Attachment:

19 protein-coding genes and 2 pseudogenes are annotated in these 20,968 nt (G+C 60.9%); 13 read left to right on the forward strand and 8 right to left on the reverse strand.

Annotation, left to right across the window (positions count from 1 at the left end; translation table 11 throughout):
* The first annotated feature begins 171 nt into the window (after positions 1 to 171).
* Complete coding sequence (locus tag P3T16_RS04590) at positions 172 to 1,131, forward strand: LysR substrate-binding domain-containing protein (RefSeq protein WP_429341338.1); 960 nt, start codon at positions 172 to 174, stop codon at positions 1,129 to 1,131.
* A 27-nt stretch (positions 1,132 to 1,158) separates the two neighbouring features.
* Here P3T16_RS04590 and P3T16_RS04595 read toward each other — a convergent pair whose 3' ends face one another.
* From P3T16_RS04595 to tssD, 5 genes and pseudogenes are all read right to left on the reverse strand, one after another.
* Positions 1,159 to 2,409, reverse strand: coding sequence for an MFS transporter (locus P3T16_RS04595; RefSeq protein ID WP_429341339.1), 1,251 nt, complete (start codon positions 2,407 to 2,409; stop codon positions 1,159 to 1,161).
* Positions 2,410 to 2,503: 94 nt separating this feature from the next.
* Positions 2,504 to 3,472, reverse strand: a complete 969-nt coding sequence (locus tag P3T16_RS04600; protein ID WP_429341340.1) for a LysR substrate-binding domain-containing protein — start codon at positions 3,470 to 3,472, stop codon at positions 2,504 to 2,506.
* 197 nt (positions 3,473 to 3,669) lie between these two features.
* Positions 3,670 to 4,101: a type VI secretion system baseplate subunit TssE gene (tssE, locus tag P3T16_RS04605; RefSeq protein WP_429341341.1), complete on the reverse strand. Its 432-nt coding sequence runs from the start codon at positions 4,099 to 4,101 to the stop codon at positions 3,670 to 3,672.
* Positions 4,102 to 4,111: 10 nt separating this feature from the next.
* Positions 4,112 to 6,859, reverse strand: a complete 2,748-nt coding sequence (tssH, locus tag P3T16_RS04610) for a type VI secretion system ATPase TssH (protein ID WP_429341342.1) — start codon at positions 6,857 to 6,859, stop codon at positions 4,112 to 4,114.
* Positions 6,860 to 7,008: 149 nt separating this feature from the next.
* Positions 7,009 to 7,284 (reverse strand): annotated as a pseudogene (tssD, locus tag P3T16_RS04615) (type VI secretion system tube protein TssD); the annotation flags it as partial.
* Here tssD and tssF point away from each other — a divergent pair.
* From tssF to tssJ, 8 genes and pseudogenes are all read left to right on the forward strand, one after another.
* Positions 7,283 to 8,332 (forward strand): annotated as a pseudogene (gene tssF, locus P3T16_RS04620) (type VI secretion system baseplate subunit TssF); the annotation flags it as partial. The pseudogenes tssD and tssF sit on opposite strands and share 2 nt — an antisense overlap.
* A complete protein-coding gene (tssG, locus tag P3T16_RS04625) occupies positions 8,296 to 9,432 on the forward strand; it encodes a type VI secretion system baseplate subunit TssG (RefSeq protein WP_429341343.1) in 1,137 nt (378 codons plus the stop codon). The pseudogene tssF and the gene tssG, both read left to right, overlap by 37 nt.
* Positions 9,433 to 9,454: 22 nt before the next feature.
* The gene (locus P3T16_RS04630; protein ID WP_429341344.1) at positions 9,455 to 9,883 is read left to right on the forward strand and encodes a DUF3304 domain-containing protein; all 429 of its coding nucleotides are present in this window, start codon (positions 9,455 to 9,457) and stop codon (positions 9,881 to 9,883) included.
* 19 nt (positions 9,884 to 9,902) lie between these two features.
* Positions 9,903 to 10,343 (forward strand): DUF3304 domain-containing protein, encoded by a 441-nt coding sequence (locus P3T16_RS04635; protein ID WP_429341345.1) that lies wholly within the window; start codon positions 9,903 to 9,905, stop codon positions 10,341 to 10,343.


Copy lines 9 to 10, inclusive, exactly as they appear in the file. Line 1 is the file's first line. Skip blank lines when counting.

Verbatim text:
* Positions 2,410 to 2,503: 94 nt separating this feature from the next.
* Positions 2,504 to 3,472, reverse strand: a complete 969-nt coding sequence (locus tag P3T16_RS04600; protein ID WP_429341340.1) for a LysR substrate-binding domain-containing protein — start codon at positions 3,470 to 3,472, stop codon at positions 2,504 to 2,506.